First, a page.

"A political solution will be the only way out of the current crisis," Dairi said.

He welcomed a decision by Arabi to send the Arab League's Special Envoy to Libya Nasser al-Qudwa to Geneva to be part of the national dialogue.

He called for Arab support for the national Libyan army so that it could counter terrorism.

Moreover, the European Union on Saturday hailed an accord between Libya's warring factions, but said there was still a "long way to go" to bring peace to the country.

"Some steps in the right direction have been taken," Federica Mogherini, the EU foreign policy chief, said.

"This initial progress is a start and should be welcomed even if there's still a long way to go. The participants have shown a constructive attitude," she said, adding, "I encourage all invited representatives, including those who did not attend this round, to participate in the second round of talks next week with the same spirit of respect and consensus."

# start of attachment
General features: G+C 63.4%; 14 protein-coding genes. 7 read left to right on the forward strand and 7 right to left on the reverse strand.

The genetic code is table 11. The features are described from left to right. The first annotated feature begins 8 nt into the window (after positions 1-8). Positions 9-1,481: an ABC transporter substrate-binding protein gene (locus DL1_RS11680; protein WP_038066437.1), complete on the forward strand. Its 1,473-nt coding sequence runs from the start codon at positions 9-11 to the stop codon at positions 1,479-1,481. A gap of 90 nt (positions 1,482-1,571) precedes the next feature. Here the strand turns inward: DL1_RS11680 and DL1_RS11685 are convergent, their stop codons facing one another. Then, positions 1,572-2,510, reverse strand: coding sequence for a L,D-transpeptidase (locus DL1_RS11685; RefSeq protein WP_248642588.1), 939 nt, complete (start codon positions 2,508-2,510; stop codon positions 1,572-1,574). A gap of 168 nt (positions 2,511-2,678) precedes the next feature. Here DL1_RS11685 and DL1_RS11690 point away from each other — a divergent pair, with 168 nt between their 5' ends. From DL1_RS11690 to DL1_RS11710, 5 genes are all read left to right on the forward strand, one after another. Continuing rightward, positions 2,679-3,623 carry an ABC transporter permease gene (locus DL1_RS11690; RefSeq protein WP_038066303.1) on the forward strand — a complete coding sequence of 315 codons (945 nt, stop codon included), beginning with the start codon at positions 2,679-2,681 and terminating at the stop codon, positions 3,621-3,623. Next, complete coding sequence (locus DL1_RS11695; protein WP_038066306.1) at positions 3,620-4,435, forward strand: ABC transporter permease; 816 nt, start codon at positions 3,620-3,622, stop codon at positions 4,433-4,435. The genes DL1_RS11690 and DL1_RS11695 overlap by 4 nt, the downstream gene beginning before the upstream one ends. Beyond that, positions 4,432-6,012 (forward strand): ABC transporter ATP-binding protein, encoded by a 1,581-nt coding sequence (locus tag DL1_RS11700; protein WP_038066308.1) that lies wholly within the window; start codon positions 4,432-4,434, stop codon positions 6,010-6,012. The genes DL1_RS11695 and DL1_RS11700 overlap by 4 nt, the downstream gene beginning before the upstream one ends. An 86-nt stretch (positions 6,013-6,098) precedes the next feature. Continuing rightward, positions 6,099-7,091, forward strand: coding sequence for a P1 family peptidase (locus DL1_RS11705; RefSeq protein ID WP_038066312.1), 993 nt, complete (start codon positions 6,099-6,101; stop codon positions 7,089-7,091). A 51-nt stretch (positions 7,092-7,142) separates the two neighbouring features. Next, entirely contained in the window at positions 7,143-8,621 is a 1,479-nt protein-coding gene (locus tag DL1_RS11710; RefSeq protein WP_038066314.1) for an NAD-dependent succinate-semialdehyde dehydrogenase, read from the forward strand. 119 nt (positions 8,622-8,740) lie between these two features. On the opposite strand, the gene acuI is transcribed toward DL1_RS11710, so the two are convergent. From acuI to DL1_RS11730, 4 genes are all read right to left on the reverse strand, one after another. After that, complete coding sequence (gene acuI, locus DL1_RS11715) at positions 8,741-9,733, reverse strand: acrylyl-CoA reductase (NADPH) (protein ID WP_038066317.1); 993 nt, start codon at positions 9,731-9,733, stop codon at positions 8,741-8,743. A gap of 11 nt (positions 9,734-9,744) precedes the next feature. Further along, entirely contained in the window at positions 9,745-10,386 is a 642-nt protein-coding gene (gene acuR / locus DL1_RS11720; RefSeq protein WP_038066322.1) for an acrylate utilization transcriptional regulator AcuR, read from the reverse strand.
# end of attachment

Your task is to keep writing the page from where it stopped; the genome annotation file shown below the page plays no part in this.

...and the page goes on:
"The gravity of the situation in Libya requires that all Libyans place the interest of their nation above their differences and reach an agreement that can finally put an end to the deepening political and security crisis in the country," Mogherini said.

Almost four years after a NATO-backed war ended Muammar Gaddafi's one-man rule in 2011, Libya is struggling with instability as two rival administrations compete for power and warring armed factions skirmish for control of territory, especially oil sites, across the North African state.

Vying for legislative authority are the newly-elected House of Representatives, the internationally recognized government headed by Prime Minister Abdullah al-Thani, which convenes in Tobruk, and the Islamist administration, which continues to convene in Tripoli.